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By Robert Force, Vocal and Mountain Dulcimer on
‘Robert Force - Did You’
ROBERT FORCE is a master of the American Appalachian Mountain dulcimer,
a modal scale zither dating back to the 16th century. He has been a
performer for almost 50 years. His book on dulcimer techniques and
styles, “In Search of the Wild Dulcimer”, published by Random House in
1974, sold more than 100,000 copies and, in the words of The San
Francisco Chronicle, "…helped set the standards for modern dulcimers."
Victory Music Review of Seattle reports, "His records, books, festivals
and appearances have literally influenced thousands of dulcimer
players." Robert has produced over thirty albums for other artists, has
a dozen of his own, written several books and performed widely in the
US, Europe and Central America. He has co-billed with such diverse
headliners as Doc Watson, Kate Wolfe and even Zsa Zsa Gabor to name a
The Sounder Magazine of Washington State sums up his contribution: "A player par excellence, Robert Force combines warmth, wit and musical ability into an experience that leaves the audience uplifted and thoroughly entertained." His unique style incorporates the instrument's traditional Appalachian folk roots while reaching out to embrace modern music. He is a cheerful, infectious, engaging performer who is as fun to watch as he is to hear. Many of his tunes have become standards for emerging dulcimer artists and are played worldwide.
In Robert’s words:
“My passion is teaching people to play and hear the dulcimer in a contemporary manner. To those who are in the process of discovering playing music for themselves, I ask you to take a good long look at the words, "Folk Music." This is the music of the people. Whether it is rock, reggae, country, raga, jazz or other traditional, all of these styles are music by people about people and for people.” What you choose to sing and play is important. You are the caretaker of culture.”
CATHY BARTON and DAVE PARA are well known for their dynamic performances that show off their multi-instrumental and vocal expertise. Their research and presentation of historic, traditional music draws audiences wherever they perform. Their more than 35 years of playing together have taken them to countless festivals, concert venues, schools and recording studios throughout the U.S. and Europe.
CATHY grew up in a military family and lived many places before coming to Columbia, Mo. In Hawaii she became interested in folk music and the ukulele and began a life-long appreciation of native cultures through the Polynesian Cultural Center. While in high school she learned to play the banjo. Her Humanities teachers at Stephens College encouraged her interest in folklore, and she received a master’s degree at Western Kentucky University. She also met Ramona Jones and worked with her for some summers. That friendship took Cathy to Nashville, where she performed on the “Grand Ol Opry.” But, it was the jam sessions with legendary old-time musicians that she enjoyed most. Cathy is recognized as a master of the frailing banjo style and has twice won the Tennessee Old-Time Banjo Championship. Cathy can also be credited for some of the growing interest in the Hammered Dulcimer in the Midwest. In the mid-1970s, she was one of the first to play it at the Walnut Valley Festival in Winfield, Kan., providing a number of current players with their first contact with the instrument.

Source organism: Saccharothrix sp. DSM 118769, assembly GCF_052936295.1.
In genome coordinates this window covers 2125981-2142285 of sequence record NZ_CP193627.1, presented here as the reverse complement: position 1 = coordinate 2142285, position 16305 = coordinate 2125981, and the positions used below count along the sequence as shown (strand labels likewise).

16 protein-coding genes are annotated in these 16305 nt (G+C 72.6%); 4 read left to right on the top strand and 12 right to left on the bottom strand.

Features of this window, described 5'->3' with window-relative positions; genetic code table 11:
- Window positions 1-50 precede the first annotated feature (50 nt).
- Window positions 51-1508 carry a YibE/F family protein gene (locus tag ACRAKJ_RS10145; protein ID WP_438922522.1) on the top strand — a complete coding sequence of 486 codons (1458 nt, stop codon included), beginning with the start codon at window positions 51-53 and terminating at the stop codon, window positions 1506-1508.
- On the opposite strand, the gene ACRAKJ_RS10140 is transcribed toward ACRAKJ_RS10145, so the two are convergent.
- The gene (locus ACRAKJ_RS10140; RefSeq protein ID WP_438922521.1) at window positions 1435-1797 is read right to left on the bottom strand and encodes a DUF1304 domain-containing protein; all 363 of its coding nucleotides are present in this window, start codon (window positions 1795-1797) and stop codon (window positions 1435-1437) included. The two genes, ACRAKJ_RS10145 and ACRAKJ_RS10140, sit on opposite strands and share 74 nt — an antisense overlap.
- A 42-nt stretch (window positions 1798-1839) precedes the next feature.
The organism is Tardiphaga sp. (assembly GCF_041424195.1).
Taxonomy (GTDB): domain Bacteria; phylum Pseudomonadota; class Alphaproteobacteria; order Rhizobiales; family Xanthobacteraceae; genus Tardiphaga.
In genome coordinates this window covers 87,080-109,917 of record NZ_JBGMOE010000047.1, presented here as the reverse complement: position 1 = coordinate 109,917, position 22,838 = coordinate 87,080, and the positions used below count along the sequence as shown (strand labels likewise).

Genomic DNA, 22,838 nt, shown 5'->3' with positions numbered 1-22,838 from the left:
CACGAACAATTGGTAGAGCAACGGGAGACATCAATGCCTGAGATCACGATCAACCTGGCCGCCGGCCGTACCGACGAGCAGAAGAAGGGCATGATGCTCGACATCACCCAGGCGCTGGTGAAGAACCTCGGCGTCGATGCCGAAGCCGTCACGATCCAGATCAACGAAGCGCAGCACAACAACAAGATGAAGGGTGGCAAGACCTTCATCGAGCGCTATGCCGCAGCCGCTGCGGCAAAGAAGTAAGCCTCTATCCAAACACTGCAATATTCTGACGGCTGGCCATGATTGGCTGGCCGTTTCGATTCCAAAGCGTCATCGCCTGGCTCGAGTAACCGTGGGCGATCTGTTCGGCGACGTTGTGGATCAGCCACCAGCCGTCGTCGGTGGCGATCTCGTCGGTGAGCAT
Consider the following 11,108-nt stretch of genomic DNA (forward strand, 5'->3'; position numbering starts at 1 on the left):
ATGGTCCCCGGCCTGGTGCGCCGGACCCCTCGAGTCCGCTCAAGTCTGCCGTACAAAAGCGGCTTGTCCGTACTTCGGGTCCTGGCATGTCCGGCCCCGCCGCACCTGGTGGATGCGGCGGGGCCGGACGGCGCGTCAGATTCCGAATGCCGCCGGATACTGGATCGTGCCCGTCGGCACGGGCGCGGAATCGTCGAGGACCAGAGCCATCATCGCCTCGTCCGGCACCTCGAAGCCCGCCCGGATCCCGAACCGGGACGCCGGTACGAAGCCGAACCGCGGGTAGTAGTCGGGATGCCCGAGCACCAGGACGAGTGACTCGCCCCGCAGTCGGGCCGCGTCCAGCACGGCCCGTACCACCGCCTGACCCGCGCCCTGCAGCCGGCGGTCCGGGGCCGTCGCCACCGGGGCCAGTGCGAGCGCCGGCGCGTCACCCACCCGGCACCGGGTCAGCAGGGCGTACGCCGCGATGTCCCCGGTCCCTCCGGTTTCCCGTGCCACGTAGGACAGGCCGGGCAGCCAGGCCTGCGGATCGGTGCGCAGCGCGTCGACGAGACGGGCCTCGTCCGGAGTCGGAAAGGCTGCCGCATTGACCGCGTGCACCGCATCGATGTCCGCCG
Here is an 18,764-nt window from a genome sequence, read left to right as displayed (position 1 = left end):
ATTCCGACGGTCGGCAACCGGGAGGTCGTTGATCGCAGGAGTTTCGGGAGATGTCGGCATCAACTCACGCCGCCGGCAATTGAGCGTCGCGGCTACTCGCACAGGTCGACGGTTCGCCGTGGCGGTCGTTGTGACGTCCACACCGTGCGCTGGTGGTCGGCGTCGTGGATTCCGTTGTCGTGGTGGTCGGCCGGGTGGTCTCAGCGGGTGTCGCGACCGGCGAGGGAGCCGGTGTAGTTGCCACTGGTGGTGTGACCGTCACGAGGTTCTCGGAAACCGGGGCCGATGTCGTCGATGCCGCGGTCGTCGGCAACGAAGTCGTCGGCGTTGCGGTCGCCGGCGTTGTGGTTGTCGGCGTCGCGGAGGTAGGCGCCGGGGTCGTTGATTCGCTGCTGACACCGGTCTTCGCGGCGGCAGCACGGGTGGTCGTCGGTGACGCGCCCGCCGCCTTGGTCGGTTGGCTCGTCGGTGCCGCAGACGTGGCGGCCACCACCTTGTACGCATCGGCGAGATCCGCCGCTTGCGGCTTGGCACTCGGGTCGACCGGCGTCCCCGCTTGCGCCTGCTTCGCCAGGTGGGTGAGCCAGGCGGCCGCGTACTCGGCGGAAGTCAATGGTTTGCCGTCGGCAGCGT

DAVE took his sister-in-law’s guitar to classes in his Chicago hometown and rekindled his childhood interest in folk music. While attending college in Columbia, Mo., Dave lived at and helped manage the Chez Coffeehouse, a focal point of folk music in Central Missouri for 30 years. He started accompanying fiddlers, began playing in local string bands, developed a distinctive back-up guitar style, and met Cathy. Dave studied Journalism at the University of Missouri. After marrying Cathy in 1979, he worked at newspaper jobs in Western Kentucky and Central Missouri before focusing on a music career.
They started the Big Muddy Folk Festival in 1991 and later produced two albums of Civil War music. These albums gained wide respect among Civil War historians in the region and put them in demand for seminars and performances at national parks, re-enactments and historical meetings. They also formed the Discovery String Band, and produced a significant album of music related to the Lewis and Clark journey in 2003 in time for the commemoration of that event. In 1996, Dave and Cathy were invited as guest performers aboard the legendary Delta Queen steamboat, and for 13 years returned as guests for cruise themes such as the Civil War, music of the rivers, American folklife and Lewis and Clark on this and other historic boats.
Cathy and Dave continue to perform and conduct workshops with hammered and fretted dulcimers, banjo, guitars, autoharp and ‘found’ instruments such as spoons, mouthbow and leaf. Dave and Cathy continue to live in Boonville in an1859 Greek-revival house. Among other interests, Cathy continues her lifelong fascination and study of Native American culture, and Dave enjoys home brewing.
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